I'm listening/watching to two videos on YouTube with two different orchestras, each playing a rather distinct style of music, but the members of one really seem to get into the physicality of playing

While the other orchestra's players seem to make no movements other than the ones necessary to play their instruments:

I'm not at all a musician of any kind or have any music training, so can someone explain the playing differences (or maybe explain that there aren't any and I'm not actually seeing something)?

  • 2
    The two videos show a renaissance orchestra, and a modern symphonic orchestra. These two are a bit different communities. The symphonic orchestra follows 200 years tradition, while renaissance and baroque musicians shown in the first video represent a relatively new trend of revival of the old tradition that was lost sometime during classical and romantic epochs. This may contribute to the way these different musicians involve in their art. Mar 10, 2021 at 23:49
  • Just my 2 cents: the vast majority of musicians who feel the need to sway and thrash do little to enhance the music, but do much to call attention to themselves. I find it very distracting and annoying.
    – Piks
    Jun 4, 2022 at 0:26

2 Answers 2


The first orchestra doesn't have a conductor standing in front of them keeping them together. Rather, the keyboardist is conducting, and since his hands are busy, he uses body movement to convey musical instructions, and the rest of the orchestra reciprocates so that it's clear everyone is in sync.

The second orchestra has a conductor dedicated solely to conducting, so the body movement from the orchestra is less necessary.

The size of the orchestras may also play a role. In a large orchestra, there just isn't the kind of room to move. And the role of the conductor has evolved with a rather authoritarian bent, so there's a traditional sense of strict discipline built into many orchestras.

By contrast, the early music ensemble is more spaced out, with some musicians standing. There's greater freedom to move, and since the performance practice has evolved (or, re-evolved) more recently, there is a looseness to it that hasn't made its way into symphony orchestras in the same way.

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    I don't think that the fact that the conductor is also playing has a direct influence in how players "reciprocate". Most of the feedback from musicians is from their face and eyes in any case, no matter if the conductor has her/his hands busy or not. Mar 11, 2021 at 1:53

There are various reasons behind what you're seeing, and most of them are due to the differences between those pieces:

The first example contains a “small” ancient music ensemble. But don't get confused by the concept of “small”: actually, for ancient music, that's rather big, it was only in the last 2 centuries that standard orchestral instrumentation has increased in numbers, with pieces requiring even hundreds of musicians. Up until 1800, orchestras rarely had more than 40 players; in previous centuries it was more common to have small ensembles and chamber music was more popular and performed.

Having a large orchestra also means that large groups of its players play the same thing (unison), especially in strings, while in small ensembles almost all instruments have their own part that is not doubled by any other.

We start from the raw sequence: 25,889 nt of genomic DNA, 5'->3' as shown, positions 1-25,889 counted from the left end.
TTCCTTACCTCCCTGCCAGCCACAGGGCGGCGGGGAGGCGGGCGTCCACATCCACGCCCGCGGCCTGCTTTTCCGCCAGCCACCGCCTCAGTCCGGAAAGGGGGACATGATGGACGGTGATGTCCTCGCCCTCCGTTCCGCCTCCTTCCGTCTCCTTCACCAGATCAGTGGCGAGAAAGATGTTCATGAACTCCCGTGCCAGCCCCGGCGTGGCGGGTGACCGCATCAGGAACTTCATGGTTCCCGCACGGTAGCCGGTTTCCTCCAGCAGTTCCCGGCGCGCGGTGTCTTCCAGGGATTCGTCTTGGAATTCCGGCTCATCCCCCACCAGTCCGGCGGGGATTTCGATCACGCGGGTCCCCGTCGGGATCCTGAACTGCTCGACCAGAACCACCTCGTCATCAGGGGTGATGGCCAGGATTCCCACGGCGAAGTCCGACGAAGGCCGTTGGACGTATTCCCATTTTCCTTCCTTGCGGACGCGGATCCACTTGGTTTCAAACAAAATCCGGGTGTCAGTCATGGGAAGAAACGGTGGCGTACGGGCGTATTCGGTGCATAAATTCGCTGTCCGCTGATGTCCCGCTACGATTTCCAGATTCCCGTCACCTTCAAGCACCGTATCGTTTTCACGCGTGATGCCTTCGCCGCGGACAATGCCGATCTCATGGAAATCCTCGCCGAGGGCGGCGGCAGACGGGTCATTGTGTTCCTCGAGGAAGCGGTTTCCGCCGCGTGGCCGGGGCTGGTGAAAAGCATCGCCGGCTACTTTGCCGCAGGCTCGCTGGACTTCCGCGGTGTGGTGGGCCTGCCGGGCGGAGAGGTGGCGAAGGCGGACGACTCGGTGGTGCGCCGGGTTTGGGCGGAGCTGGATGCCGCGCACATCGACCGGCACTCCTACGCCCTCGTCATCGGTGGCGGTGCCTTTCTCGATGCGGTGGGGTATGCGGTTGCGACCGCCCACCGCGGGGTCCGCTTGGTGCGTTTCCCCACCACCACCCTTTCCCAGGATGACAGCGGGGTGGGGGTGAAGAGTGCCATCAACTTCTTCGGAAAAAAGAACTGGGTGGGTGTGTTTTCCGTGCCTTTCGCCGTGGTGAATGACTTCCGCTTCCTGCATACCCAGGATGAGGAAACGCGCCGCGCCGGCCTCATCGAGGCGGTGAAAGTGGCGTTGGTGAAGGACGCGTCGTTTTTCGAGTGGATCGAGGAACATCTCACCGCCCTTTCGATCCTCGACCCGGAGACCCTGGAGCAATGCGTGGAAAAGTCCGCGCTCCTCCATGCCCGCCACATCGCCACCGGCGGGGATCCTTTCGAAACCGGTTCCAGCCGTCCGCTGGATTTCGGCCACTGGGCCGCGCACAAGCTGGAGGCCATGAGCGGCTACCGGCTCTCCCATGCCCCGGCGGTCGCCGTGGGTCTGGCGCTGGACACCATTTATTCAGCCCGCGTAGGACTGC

When you're the only one playing your part, you have more “room” for interpretation, and more interpretation often leads to bigger movements, even if they are not directly related to those required for playing. Have a look at this, for example:

As you can see, the soloist is doing a lot of movements.
This is somewhat important for performance, as any body movement has a partial role in the resulting sound and expression. You shouldn't move too much, but you shouldn't stand completely still either.

If you look closely at the second video, you'll see that wind instruments actually move a lot more than string players, and that's also for similar reasons.
Playing the same parts as other musicians also means that you have to “play less” (be aware, this doesn't mean you play less notes or you play with less emphasis).

Another aspect depends on the speed: controlling an instrument demands precision, and playing fast music requires faster control on the instrument, which could be a problem if you move too much.
Also, the type of instrument creates physical differences that allow or require more movements.

There's also other related aspects to consider for the ensamble: when lots of people move in the same way (since they're playing the same thing), the overall perception of movement is less, and the musicians also actually have less physical room – which also means that they shouldn't move too much, or they would distract their colleagues.

Finally, and you can clearly see this by comparing the video above with your first example, playing while standing up (which is common for ancient music ensembles) allows you more freedom of movements.

  • Distract, or even bump elbows with, poke in the eye with a bow, knock in the back of the head with a trombone slide, etc. As tightly packed as some larger orchestras seem to be, it's surprising there aren't more incidences of physical collisions between musicians. Mar 11, 2021 at 16:25
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    @DarrelHoffman like this? ;-) youtube.com/watch?v=Z1Zdl7YDnTc Mar 11, 2021 at 23:58

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